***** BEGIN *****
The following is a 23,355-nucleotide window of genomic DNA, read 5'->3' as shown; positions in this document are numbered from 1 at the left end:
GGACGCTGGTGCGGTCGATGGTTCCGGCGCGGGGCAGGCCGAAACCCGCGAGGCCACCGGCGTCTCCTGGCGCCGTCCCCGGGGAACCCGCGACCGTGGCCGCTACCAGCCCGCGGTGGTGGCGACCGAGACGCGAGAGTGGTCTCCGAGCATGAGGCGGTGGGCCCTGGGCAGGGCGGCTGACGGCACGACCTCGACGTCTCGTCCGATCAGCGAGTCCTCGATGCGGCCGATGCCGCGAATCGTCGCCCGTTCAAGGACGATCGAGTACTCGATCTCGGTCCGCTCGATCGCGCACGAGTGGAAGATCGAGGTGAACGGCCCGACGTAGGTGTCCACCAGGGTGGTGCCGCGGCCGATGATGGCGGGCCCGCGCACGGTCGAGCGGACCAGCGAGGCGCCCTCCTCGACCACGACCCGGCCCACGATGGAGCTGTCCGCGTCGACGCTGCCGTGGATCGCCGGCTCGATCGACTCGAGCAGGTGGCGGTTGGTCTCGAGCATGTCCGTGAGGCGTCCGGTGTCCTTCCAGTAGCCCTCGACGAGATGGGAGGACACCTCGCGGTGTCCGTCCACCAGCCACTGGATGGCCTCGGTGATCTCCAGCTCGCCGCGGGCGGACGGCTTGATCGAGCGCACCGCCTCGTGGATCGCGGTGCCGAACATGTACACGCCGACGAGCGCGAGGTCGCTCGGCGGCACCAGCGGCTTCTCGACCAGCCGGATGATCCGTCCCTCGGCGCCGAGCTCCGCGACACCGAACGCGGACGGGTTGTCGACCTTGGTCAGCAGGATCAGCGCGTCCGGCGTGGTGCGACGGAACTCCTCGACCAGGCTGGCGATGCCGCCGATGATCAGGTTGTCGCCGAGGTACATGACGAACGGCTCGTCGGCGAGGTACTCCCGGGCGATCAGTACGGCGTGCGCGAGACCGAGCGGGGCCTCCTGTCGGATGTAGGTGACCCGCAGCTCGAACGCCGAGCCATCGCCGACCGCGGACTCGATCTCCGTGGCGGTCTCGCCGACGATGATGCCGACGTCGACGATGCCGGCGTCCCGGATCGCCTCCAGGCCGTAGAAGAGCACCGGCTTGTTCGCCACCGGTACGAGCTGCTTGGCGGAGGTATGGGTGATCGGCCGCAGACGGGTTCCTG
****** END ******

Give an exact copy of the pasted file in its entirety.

The following is a 23,355-nucleotide window of genomic DNA, read 5'->3' as shown; positions in this document are numbered from 1 at the left end:
GGACGCTGGTGCGGTCGATGGTTCCGGCGCGGGGCAGGCCGAAACCCGCGAGGCCACCGGCGTCTCCTGGCGCCGTCCCCGGGGAACCCGCGACCGTGGCCGCTACCAGCCCGCGGTGGTGGCGACCGAGACGCGAGAGTGGTCTCCGAGCATGAGGCGGTGGGCCCTGGGCAGGGCGGCTGACGGCACGACCTCGACGTCTCGTCCGATCAGCGAGTCCTCGATGCGGCCGATGCCGCGAATCGTCGCCCGTTCAAGGACGATCGAGTACTCGATCTCGGTCCGCTCGATCGCGCACGAGTGGAAGATCGAGGTGAACGGCCCGACGTAGGTGTCCACCAGGGTGGTGCCGCGGCCGATGATGGCGGGCCCGCGCACGGTCGAGCGGACCAGCGAGGCGCCCTCCTCGACCACGACCCGGCCCACGATGGAGCTGTCCGCGTCGACGCTGCCGTGGATCGCCGGCTCGATCGACTCGAGCAGGTGGCGGTTGGTCTCGAGCATGTCCGTGAGGCGTCCGGTGTCCTTCCAGTAGCCCTCGACGAGATGGGAGGACACCTCGCGGTGTCCGTCCACCAGCCACTGGATGGCCTCGGTGATCTCCAGCTCGCCGCGGGCGGACGGCTTGATCGAGCGCACCGCCTCGTGGATCGCGGTGCCGAACATGTACACGCCGACGAGCGCGAGGTCGCTCGGCGGCACCAGCGGCTTCTCGACCAGCCGGATGATCCGTCCCTCGGCGCCGAGCTCCGCGACACCGAACGCGGACGGGTTGTCGACCTTGGTCAGCAGGATCAGCGCGTCCGGCGTGGTGCGACGGAACTCCTCGACCAGGCTGGCGATGCCGCCGATGATCAGGTTGTCGCCGAGGTACATGACGAACGGCTCGTCGGCGAGGTACTCCCGGGCGATCAGTACGGCGTGCGCGAGACCGAGCGGGGCCTCCTGTCGGATGTAGGTGACCCGCAGCTCGAACGCCGAGCCATCGCCGACCGCGGACTCGATCTCCGTGGCGGTCTCGCCGACGATGATGCCGACGTCGACGATGCCGGCGTCCCGGATCGCCTCCAGGCCGTAGAAGAGCACCGGCTTGTTCGCCACCGGTACGAGCTGCTTGGCGGAGGTATGGGTGATCGGCCGCAGACGGGTTCCTG